Untitled from the series Technological Reliquaries, 1966. Wax, paint, polyester resin, nylon microfilament, wire, plaster, plywood, melamine laminate, and rhodium-plated bronze. 14 x 15 1⁄16 x 7 1⁄2 in. (35.6 x 38.3 x 19.1 cm). Whitney Museum of American Art, New York; purchase with funds from the Painting and Sculpture Committee 93.41. ©The Estate of George Paul Thek; courtesy Alexander and Bonin, New York. Photograph by Sheldan C. Collins.
Last week at LACMA, I saw another two hours of Christian Marclay's The Clock. This is the fifth time I have gone for a two-hour viewing and each time I go, I discover another layer of this incredible work of art and film. I wrote an article for Culture Mob back in May, talking about the way the film is a literal chronology of time, where images moves back and forth in epochs and how juxtaposing scenes in different locations, eras and cultures, results in the experiencing of time as non-linear.
In this viewing, I was struck by how this hyper fast movement through time and place makes time irrelevant. Time as we know it through the display of clocks and watches is a social construct, an artifice, a structure that is seemingly based on science but is arguably an invention of the mind. Time is change, the present quickly becomes the past and then moves into the future. The more you consider time, the more you see its subjective nature. Many people such as athletes, artists, and meditators all have experiences where they have no sense of time.
The Clock moves you through all of these thoughts and phases of experience very quickly. In one moment you are watching a young woman from the 1950s simply sitting and in another, a man in the 1980s is rushing through a train station trying to prevent some catastrophe from happening. Mundane moments pass into emergencies in a flash, there is wedding, a song, and a death within minutes of one another. With all of this time passing I couldn't help but marvel at the intricacies and banalities of daily life. Where does all this lead, to the greatest of all denouements, death?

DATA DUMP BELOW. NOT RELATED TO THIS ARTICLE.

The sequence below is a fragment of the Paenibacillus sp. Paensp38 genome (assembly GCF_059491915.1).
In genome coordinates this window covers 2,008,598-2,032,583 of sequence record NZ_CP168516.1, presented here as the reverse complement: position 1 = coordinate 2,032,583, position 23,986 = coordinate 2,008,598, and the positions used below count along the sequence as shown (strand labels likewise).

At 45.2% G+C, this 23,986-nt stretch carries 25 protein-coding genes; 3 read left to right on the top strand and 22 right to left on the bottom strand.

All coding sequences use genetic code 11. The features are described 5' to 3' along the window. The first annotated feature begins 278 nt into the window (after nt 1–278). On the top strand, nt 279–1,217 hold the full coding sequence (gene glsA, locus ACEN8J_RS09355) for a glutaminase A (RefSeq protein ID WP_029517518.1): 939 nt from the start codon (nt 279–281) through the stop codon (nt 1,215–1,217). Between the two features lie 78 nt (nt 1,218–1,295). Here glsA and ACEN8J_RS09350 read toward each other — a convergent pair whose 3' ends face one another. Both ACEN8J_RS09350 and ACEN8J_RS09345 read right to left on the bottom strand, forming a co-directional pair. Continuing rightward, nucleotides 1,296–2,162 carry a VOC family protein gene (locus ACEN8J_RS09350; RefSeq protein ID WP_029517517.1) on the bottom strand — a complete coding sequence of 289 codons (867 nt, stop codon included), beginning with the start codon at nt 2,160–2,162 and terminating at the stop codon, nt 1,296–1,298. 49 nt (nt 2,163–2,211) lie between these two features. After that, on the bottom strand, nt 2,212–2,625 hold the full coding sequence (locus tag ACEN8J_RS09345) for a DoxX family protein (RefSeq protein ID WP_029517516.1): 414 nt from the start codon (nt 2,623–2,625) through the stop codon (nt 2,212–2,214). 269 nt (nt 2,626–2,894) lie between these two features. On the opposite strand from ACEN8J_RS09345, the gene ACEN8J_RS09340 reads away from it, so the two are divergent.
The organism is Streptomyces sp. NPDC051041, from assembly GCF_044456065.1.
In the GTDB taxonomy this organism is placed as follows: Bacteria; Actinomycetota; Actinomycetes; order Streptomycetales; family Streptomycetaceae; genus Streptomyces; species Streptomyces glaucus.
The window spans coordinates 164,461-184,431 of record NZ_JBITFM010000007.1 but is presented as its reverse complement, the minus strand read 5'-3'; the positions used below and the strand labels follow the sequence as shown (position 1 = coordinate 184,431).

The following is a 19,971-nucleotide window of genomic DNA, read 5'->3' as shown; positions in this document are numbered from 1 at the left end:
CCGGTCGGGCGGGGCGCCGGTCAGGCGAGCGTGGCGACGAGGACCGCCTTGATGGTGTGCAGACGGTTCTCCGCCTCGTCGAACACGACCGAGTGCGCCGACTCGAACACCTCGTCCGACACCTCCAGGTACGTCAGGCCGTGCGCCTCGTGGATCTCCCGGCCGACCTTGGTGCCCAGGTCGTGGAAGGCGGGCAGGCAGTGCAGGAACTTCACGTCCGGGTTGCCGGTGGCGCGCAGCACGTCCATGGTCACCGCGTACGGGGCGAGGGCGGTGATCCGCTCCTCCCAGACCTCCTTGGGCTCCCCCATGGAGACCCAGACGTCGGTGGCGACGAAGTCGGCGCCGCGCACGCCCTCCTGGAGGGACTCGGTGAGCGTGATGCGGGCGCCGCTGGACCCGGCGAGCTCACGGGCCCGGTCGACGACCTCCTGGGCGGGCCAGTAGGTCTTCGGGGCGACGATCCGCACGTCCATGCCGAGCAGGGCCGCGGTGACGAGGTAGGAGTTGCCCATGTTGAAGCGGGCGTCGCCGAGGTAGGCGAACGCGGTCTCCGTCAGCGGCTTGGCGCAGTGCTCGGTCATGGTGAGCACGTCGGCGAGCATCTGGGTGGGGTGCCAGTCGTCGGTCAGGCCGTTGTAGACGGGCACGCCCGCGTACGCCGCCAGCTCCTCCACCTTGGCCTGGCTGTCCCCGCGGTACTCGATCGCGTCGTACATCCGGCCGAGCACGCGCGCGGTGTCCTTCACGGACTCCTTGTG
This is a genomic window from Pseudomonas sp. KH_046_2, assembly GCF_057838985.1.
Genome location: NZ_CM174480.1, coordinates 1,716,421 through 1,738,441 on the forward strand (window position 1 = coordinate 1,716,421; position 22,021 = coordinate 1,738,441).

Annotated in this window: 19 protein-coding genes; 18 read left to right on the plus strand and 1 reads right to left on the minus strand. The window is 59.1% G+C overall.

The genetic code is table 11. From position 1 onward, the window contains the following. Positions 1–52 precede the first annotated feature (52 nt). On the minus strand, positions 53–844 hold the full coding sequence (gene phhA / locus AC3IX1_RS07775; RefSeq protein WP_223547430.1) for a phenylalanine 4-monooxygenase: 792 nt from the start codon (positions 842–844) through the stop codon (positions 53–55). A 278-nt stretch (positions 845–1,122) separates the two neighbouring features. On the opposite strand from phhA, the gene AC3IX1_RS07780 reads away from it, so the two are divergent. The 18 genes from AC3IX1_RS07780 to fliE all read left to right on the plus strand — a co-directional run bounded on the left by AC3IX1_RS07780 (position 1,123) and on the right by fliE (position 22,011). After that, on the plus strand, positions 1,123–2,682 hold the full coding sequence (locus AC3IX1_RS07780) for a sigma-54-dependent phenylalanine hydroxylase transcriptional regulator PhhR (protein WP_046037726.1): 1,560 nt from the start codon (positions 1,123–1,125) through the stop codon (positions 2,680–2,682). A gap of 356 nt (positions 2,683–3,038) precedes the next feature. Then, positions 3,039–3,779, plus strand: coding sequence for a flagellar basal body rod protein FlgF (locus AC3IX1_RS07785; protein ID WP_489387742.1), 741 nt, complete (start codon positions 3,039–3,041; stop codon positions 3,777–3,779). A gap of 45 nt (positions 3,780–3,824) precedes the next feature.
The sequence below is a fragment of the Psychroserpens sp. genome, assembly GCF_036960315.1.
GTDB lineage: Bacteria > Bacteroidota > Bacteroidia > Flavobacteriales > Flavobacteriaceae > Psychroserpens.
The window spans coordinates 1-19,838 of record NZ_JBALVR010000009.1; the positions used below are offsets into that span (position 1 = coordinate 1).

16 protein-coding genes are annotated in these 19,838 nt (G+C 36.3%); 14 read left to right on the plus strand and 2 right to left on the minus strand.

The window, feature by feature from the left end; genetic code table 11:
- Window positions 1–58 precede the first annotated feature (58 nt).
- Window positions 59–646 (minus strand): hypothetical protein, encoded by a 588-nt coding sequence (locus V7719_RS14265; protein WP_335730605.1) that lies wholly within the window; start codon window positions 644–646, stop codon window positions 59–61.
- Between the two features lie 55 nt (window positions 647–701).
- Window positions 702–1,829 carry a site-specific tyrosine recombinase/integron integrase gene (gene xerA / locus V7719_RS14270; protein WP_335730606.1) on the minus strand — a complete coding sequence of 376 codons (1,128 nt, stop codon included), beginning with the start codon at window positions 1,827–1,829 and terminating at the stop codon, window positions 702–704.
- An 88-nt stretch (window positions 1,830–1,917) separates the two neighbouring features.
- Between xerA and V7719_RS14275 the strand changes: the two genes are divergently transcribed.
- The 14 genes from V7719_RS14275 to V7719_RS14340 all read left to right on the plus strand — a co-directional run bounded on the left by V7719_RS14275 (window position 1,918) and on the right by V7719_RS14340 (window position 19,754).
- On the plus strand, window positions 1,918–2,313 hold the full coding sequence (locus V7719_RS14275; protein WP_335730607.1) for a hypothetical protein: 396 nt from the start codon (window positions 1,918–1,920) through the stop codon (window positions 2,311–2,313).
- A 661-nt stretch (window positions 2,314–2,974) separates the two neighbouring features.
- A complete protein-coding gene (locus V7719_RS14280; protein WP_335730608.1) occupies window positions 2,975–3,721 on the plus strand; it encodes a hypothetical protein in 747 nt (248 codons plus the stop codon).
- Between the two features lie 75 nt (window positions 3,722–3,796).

So with thoughts from my latest round of viewing of The Clock still in my head, the following day I went to The Hammer Museum to see Paul Thek, Diver: A Retrospective. At a time when Minimalism was the art movement of the day, where form was the major concern, Thek believed that art had to consider social, political and cultural influences. His work was messy and emotional, the very opposite of the clean, almost austere works of Frank Stella and Donald Judd, two leaders in the Minimalism movement. Thek's first success was a series of "meat" pieces. Fashioning flesh like sculptures from wire, beeswax, paint and hair, they were fresh and bloody. Some covered in flies, seem to decompose before your eyes. Encased in Plexiglas, a barrier is created between the viewer and the rotting corpse, instilling a remoteness that is both sterile and mysterious. This focus on the physical and its demise, speaks to the passing of time, the transformation of the living and whole to the disembodied and deceased. At this point of recognition, I had to pause to wonder if it was possible to see the meat pieces as something other than grotesque or frightening. Is there beauty in this display of the temporary? Meat in Plexiglas display cases implies the preservation of something precious. Is Thek also saying that this flesh and decay represents parts of us that deserve special attention? Later Thek would create a piece called Fishman in Excelsis Table, a table suspended from the ceiling with a decomposing fleshy body strapped with rope to the underside of the table in a Christ like position of crucifixion. This almost unrecognizable figure references religion in more than just one way; resurrection, exorcism and possession all come to mind. Again themes of change, time passed and transformation through death are explored.